5. Antipsychiatry as biased, partisan hostility towards psychiatry
To understand this usage, think of how political commentators and talk show hosts at Fox News discuss Democrats and the liberal, progressive developments in society. It is a rhetoric dripping with self-righteous condescension, confirmation bias, selective reporting, and everything is given a negative spin and presented in as disparaging a manner as possible. This is how many talk about psychiatry. To give you a flavor of this, let us refer back to Phil Hickey, who wrote in his last blog for Mad in America:
“Although the anti-psychiatry movement has made a great deal of progress over the past fifty years, the psychiatric hoax is not only surviving, but is the dominant lens through which the great majority of people view personal distress and suffering. This is not due to any great psychiatric achievements or insights. Rather, it reflects psychiatry’s persistent use of deception and PR tactics to promote their guild interests at the expense of their customers.”
(Of course, from the perspective of these critics, they believe their hostility is entirely justified.)
6. Antipsychiatry as psychiatric critique based on conspiracy theories and pseudo-science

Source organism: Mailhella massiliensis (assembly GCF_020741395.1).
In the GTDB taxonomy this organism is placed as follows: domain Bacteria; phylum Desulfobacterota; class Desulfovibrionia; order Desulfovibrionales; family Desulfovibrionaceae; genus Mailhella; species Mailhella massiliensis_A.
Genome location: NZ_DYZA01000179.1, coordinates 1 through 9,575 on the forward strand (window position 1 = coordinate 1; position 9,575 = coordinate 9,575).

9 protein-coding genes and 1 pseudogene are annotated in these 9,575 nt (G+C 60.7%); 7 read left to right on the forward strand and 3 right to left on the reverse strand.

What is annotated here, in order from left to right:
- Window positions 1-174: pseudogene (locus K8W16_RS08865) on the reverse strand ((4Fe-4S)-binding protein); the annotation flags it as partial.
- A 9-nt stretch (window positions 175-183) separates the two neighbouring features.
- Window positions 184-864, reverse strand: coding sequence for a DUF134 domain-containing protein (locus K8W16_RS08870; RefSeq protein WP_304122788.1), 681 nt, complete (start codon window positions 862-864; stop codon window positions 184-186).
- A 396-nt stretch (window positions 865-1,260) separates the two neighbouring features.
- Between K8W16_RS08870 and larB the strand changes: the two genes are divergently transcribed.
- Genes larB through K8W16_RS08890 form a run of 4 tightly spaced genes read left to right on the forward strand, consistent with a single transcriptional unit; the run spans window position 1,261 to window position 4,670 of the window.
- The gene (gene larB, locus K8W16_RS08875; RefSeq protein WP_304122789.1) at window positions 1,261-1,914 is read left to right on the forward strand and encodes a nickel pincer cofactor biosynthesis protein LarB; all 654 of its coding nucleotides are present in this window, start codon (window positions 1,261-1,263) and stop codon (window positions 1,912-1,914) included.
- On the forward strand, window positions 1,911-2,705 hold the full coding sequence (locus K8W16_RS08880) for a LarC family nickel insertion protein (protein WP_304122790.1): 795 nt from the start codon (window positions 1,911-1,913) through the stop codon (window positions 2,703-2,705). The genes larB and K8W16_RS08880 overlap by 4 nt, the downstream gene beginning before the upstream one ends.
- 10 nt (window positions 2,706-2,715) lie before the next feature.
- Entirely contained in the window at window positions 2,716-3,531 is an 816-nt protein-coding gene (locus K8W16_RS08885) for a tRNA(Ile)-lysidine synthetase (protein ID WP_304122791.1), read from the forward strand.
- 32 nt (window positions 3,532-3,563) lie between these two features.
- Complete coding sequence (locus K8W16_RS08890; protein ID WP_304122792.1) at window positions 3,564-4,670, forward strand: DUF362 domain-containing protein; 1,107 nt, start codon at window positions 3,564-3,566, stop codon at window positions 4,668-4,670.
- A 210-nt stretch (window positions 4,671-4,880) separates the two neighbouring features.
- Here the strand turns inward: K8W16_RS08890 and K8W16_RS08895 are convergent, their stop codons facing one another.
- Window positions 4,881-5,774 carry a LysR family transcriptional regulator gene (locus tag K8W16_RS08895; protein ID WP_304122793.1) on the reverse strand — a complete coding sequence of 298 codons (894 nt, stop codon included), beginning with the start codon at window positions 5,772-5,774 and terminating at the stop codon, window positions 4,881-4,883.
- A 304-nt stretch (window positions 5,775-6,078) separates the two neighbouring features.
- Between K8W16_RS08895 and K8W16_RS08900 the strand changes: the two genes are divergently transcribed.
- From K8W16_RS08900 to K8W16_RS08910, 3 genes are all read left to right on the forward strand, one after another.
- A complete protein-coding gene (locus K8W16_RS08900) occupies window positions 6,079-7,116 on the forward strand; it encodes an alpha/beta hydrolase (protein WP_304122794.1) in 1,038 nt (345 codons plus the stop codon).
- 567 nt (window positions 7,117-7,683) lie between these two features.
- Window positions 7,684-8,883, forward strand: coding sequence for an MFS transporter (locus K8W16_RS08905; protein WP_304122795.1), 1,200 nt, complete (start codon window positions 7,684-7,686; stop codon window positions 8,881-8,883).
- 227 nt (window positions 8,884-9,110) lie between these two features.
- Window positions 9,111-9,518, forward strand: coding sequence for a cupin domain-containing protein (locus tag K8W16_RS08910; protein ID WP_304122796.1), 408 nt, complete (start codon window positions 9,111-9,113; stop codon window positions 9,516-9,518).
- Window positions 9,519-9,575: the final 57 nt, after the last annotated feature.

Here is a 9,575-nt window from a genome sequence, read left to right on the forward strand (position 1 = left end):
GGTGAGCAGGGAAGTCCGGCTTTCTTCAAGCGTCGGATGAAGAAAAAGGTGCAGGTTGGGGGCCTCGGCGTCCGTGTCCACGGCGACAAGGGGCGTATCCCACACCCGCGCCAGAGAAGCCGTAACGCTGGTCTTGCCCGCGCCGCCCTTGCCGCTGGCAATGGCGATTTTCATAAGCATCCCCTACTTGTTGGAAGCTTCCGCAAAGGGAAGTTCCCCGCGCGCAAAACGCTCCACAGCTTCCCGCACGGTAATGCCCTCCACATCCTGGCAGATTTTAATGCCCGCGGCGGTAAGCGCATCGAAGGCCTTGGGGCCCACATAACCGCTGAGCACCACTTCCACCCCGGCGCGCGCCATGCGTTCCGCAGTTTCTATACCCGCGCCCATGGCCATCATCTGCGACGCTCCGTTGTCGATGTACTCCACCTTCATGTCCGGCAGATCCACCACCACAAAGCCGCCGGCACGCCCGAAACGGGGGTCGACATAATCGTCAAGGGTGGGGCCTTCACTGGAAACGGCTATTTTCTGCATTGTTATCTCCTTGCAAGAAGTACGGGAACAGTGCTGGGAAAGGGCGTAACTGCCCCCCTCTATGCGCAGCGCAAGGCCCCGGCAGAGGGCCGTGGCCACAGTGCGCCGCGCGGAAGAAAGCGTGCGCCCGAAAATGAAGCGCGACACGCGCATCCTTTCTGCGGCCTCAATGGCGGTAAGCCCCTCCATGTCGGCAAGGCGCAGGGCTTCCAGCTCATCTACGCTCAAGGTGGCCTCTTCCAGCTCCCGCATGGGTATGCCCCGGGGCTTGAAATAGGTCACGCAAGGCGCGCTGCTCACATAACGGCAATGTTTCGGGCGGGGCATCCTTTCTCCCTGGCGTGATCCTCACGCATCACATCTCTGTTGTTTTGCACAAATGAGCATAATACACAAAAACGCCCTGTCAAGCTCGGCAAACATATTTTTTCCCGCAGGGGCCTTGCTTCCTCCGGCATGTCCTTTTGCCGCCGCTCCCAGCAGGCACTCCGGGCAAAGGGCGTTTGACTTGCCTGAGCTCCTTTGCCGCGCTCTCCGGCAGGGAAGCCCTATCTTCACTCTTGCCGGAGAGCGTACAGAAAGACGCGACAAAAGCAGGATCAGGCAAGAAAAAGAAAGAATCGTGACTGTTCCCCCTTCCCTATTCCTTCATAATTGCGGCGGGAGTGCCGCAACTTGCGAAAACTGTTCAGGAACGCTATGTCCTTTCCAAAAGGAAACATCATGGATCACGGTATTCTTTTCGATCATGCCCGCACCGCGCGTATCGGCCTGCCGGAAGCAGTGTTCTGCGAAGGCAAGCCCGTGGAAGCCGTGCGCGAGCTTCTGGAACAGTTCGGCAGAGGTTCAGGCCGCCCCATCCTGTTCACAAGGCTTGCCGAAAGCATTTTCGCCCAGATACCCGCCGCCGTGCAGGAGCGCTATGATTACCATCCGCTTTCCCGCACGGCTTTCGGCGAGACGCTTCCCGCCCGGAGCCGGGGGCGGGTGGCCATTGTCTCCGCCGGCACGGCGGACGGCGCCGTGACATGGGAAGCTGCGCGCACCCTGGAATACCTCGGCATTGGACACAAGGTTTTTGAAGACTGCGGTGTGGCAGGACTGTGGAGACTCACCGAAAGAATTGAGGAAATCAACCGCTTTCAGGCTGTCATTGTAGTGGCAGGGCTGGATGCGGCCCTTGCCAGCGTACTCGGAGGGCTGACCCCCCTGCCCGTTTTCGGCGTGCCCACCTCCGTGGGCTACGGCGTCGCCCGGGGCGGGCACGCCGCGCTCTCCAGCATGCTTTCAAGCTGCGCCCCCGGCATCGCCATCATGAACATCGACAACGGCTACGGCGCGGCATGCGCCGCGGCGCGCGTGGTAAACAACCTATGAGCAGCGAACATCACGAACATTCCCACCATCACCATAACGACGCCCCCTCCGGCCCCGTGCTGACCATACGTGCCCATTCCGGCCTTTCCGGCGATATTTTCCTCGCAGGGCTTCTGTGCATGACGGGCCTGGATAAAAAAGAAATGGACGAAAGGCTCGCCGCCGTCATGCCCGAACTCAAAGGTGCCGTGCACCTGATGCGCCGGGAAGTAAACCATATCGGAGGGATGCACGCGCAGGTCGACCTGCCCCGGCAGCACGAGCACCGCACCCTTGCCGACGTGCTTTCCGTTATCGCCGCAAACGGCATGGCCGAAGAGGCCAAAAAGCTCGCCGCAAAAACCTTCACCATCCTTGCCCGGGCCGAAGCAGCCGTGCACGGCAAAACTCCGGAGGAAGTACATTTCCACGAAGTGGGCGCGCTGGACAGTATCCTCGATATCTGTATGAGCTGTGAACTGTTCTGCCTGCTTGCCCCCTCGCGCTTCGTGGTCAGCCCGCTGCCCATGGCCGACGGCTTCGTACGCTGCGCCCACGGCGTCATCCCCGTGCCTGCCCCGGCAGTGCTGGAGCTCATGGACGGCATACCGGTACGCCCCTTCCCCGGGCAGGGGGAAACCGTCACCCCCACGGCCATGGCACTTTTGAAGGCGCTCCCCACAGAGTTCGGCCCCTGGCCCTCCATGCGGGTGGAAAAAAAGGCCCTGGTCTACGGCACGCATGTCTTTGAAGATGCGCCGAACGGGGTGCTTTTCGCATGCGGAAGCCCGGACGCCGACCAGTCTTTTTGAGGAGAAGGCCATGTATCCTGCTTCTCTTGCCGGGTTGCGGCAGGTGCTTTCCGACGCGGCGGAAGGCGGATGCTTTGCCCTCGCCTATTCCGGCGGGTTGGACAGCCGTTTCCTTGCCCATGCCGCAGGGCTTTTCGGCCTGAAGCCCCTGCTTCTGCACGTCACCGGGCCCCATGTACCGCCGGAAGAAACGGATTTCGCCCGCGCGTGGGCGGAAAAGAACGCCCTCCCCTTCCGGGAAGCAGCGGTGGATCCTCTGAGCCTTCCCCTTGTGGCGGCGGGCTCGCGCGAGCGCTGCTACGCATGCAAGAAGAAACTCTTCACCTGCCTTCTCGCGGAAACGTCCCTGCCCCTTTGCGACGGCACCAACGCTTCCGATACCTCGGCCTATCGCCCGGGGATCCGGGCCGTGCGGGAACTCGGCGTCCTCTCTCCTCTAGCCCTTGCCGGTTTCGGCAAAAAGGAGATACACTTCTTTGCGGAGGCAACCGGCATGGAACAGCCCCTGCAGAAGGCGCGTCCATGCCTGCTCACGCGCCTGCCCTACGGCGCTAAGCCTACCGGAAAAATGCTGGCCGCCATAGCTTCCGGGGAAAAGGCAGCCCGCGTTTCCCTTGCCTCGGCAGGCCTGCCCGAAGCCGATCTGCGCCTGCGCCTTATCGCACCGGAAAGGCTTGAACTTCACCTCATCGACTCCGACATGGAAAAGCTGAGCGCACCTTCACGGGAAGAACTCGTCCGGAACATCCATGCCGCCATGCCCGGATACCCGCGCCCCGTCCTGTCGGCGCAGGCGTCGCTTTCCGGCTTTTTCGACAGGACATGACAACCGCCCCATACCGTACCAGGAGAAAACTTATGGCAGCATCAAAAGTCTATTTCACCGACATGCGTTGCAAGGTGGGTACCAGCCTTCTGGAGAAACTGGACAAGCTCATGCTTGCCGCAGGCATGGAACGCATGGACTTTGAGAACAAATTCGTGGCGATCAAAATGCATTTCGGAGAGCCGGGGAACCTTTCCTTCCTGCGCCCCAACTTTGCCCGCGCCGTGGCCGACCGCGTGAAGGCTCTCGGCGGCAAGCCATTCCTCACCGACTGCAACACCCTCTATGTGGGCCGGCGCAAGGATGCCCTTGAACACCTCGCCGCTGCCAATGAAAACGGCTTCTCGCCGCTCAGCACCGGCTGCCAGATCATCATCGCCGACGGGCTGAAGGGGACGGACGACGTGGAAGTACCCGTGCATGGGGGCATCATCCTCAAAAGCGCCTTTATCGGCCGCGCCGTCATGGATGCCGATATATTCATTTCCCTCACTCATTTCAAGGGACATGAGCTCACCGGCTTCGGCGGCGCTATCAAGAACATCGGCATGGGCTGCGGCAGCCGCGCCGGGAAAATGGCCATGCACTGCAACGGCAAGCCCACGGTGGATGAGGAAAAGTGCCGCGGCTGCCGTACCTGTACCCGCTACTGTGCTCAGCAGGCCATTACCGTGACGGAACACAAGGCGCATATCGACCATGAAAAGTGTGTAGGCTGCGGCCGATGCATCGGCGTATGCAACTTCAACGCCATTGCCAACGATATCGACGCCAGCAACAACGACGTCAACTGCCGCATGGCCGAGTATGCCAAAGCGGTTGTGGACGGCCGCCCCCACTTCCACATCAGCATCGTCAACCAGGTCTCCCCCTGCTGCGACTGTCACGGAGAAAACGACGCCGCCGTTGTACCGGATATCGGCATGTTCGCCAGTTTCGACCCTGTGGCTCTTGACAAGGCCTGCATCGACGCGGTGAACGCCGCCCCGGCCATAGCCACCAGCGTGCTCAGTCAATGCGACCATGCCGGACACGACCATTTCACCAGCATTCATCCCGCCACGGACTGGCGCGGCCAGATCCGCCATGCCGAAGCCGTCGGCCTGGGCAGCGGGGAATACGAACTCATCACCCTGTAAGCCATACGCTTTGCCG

The classic example of pseudoscientific critique of psychiatry would be Scientology. However critiques in this category that have nothing to do with Scientology are also very common on social media, discussion forums, and blogs. Such critiques are akin to the anti-vaccination movement and QAnon in their approach to scientific evidence and their propagation on internet forums.
7. Antipsychiatry as misplaced activism against psychiatric diagnoses, psychiatric treatments, and involuntary psychiatric care
Activism might itself be a good or neutral thing, and many individuals are disgruntled with psychiatry due to the negative and traumatic experience they’ve had in their encounters with psychiatric care. In the case of antipsychiatry, given the general negative connotations, it is generally used to suggest that the activism is misplaced. Such activists, may, for instance, see psychiatric diagnoses and treatments as distinctively different from diagnoses and treatment in rest of medicine, and view them, on average, as more harmful than beneficial. With regards to involuntary psychiatric care, it is usually an uncompromising stance against all forms of involuntary psychiatric care, without adequate acknowledgement of the disability, disruption, harm, and vulnerability that necessitate such care in existing systems of care in the first place.
Such usage is also echoed by Rissmiller & Rissmiller (2006), who argue: “Radical antipsychiatry in the past four decades has changed from an influential international movement dominated by intellectual psychiatrists to an ex-patient consumerist coalition fighting against pharmacological treatment, coercive hospitalizations, and other authoritarian psychiatric practices.”